This is why every word matters in a poem. The sound of each word in a poem matters. The meaning of each word in a poem matters. The placement of each word in a poem matters. Arbitrariness has no place in poetry. (Unless arbitrariness itself is specifically being employed as a poetic device.)

    At this point I have deconstructed the concept of poetic-right down to the basic level of poetic relationship paths. But, we still do not have any idea of what makes a poem poetic-right or poetic-wrong. This is where the muse comes in.

    Although I do not fully understand the workings of the muse, it helps me to relate it back to my ethics analogy. In ethics we speak of a “moral imperative,” a principle which compels the individual to act rightly or wrongly.

    Here is the definition of the moral imperative from Wikipedia:

    A moral imperative is a principle originating inside a person’s mind that compels them to act. … Later thinkers took the imperative to originate in conscience, as the divine voice speaking through the human spirit. The dictates of conscience are simply right and often resist further justification. Looked at another way, the experience of conscience is the basic experience of encountering the right.

    Translated analogously into what I would call the poetic imperative, it would read as follows:

    The poetic imperative is a principle originating inside a poet that compels them to compose poetry. The poetic imperative may originate in the poetic conscience, as the divine voice speaking through the human spirit. The dictates of the poetic conscience are simply poetic-right and often resist further justification. Looked at another way, the experience of poetic conscience is the basic experience of encountering the poetic-right.

    Remember, I am not asserting that a poem is right or wrong from a moral point of view (I actually believe that poetry is amoral), but, analogously a poem may be poetic-right or poetic wrong depending on the poet’s application or dis-application of the poetic imperative, i.e., the muse.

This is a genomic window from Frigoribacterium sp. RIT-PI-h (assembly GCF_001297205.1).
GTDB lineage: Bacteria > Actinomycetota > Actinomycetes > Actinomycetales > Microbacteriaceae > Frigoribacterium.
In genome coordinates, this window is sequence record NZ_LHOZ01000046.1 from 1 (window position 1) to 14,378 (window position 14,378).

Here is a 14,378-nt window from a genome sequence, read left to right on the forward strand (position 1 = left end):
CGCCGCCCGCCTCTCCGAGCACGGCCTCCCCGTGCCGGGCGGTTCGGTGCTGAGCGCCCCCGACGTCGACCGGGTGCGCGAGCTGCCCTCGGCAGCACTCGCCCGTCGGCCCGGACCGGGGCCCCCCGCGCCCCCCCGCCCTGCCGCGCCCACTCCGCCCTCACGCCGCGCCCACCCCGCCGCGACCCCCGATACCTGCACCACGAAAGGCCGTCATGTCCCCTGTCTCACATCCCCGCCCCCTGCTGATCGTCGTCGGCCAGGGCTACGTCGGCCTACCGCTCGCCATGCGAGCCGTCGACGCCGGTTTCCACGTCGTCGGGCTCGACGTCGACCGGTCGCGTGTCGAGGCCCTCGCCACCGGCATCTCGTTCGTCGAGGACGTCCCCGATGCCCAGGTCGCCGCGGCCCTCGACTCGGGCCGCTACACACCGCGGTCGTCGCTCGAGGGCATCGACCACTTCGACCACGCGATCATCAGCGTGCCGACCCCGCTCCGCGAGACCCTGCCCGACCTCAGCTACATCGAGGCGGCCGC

The poetic imperative is the muse.

    Philosophers debate whether the moral imperative originates within the individual or outside the individual. Humanists and atheists would argue the latter, theists and spiritualists the former. I believe the same arguments can be engaged in by those ready to debate the origins of the muse, the poetic imperative. I am not presently as concerned with the origins of the muse as I am with my interactions with it. To quote William Blake: “I will not reason and compare, my business is to create.” Whether the muse comes from within or without, if I do not follow it my poetry is poetic-wrong.
    How is that possible? How can a poem be poetic-right or poetic-wrong?

    If the poet composes the poem as directed by the muse, the poetic imperative, it is poetic right. The audience, in order to experience the poetic-rightness of the poem, must either trust the poet or seek their own confirmation of the poetic-rightness of the poem directly from the muse.

    If the poet composes the poem in any way other than that directed by the muse, it is poetic-wrong.

    So how does the poet know if he or she is following the poetic imperative, or listening to the muse? Back to the analogy–How does an individual know when he or she is making a decision that is morally correct? I remember one of my favorite lines from the movie K-Pax: “Every being in the universe knows right from wrong.” Every poet knows poetic-right from poetic wrong. If a decision, morally or poetically, needs clarification, justification, or equivocation, it is probably wrong.

  6. Have you heard the Glenn Beck radio spots that are running? He call STATES OF GRACE “The best Mormon movie I’ve ever seen” and “I saw it and loved it. My family wept.”

    There’s not too many Mormons here in Illinois, but that ad has certainly caught the attention of all the Evangelical Christian listeners who are fans of Glenn Beck.

    I bought the movie because of an Evangelical listener who told me about 1)Glenn Beck being a Mormon, and 2)Glenn quoting all these critics hailing it as the best Christian cinema has to offer.

    So my neighbor (the Evangelical Christian) buys it, we watch it and we love it. He even thinks the movie has now converted me to “true grace.”

    I very much believe that STATES OF GRACE has the rare – and historic – potential to break down many of the long-standing barriers separating mainstream Christians from us. Mitt Romney’s impending presidential campaign has already started to focus national media attention on the LDS Church in ways and at levels not previously seen. I’ve seen the polls suggesting that a significant percentage of the Christian base would have issues with Romney’s religious affiliation, and that misconceptions are still rampant as to what the LDS Church believes and stands for.

    Can STATES OF GRACE become the landmark film that Kimball and others have talked about?

    It answers simple misconceptions (ie. polygamy, Mormons dancing and our take on grace) and presents a view of LDS life that has never before made it to the big screen.

    In short, does this film have the potential to actually shift and mold public opinion?

    I may not be as well-versed as all of you, but in my neck of the woods, STATES OF GRACE is a hit among many of my Evangelical friends. I’d love to hear your thoughts…